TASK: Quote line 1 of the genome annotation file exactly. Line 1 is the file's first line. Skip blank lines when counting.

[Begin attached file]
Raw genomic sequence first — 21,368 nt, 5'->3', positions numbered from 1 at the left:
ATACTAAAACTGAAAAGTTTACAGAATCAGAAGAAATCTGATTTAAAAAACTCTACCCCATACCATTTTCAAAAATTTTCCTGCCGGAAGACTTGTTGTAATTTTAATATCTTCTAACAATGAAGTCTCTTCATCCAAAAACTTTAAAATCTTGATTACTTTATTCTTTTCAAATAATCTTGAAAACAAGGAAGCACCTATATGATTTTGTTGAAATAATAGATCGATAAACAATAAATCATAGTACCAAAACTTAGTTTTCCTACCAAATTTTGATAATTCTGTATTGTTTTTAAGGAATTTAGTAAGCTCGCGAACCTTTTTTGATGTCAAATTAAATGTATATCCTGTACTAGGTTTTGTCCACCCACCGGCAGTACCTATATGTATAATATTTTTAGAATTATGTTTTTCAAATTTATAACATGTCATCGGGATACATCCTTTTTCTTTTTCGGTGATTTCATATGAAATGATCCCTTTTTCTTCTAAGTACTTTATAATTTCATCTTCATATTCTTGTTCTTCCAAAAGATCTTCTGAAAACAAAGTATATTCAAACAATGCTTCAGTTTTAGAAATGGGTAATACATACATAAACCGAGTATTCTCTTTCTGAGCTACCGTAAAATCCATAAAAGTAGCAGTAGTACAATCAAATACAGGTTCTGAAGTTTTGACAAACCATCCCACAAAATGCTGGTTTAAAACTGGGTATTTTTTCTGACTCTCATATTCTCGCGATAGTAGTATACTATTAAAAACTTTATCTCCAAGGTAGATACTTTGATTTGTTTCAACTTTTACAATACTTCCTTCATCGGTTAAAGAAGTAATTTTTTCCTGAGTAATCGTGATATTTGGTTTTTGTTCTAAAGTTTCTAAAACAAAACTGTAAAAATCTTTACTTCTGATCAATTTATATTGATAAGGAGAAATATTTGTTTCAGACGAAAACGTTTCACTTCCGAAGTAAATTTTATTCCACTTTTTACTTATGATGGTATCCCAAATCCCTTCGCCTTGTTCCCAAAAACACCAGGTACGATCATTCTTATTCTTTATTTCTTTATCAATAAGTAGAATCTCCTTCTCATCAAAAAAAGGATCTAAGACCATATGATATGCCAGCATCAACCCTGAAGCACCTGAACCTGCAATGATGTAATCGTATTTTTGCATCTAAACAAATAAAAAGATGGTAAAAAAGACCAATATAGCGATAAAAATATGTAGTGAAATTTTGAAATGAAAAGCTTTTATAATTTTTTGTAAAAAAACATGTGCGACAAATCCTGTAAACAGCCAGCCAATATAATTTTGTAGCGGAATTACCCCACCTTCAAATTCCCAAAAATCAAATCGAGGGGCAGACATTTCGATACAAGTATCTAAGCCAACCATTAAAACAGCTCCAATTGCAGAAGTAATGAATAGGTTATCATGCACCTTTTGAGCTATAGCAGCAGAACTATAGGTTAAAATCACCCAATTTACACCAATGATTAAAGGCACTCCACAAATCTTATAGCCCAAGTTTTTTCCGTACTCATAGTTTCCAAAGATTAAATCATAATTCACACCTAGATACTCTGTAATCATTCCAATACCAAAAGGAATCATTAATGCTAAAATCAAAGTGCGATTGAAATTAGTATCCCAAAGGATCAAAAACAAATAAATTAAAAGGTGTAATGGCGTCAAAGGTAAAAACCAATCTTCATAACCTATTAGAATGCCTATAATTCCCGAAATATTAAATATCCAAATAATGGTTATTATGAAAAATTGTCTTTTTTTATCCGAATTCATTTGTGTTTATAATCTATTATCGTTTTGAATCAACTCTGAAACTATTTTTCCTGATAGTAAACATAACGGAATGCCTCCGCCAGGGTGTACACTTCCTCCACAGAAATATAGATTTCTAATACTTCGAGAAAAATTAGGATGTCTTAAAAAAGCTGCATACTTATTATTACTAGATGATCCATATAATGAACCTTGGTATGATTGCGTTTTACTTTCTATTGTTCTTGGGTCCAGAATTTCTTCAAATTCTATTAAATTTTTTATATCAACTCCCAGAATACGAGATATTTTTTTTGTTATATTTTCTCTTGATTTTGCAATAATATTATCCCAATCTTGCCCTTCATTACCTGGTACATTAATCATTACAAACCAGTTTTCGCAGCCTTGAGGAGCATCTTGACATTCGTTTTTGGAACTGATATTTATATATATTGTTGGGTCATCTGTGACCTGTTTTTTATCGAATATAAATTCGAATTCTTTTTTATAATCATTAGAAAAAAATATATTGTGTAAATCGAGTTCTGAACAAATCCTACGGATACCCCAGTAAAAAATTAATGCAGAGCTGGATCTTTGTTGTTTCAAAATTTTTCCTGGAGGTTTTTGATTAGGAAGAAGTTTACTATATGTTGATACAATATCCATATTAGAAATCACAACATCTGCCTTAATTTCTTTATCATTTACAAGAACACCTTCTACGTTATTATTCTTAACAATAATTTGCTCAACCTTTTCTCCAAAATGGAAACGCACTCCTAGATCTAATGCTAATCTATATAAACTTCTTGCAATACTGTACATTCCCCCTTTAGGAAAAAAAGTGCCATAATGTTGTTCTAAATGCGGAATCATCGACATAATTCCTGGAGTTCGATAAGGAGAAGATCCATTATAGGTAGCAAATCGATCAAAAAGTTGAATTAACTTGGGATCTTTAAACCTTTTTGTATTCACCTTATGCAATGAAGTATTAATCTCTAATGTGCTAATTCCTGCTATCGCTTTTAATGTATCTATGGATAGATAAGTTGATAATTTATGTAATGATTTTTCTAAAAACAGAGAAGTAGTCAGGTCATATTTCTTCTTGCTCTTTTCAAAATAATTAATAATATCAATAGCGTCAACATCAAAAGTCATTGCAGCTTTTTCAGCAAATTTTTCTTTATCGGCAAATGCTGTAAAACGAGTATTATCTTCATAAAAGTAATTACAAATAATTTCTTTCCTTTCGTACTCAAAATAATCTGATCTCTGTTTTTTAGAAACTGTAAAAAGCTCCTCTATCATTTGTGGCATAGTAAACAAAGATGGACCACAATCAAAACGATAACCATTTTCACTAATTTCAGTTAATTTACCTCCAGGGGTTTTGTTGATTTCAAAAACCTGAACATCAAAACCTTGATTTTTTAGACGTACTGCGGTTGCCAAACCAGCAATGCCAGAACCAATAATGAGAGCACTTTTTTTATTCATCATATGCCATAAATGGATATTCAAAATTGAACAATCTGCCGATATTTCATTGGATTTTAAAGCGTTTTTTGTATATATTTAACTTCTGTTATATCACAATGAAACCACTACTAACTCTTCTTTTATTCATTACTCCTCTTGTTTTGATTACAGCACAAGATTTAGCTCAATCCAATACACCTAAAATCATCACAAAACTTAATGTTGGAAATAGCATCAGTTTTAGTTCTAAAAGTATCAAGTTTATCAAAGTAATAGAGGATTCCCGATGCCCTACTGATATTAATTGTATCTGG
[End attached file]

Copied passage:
Raw genomic sequence first — 21,368 nt, 5'->3', positions numbered from 1 at the left: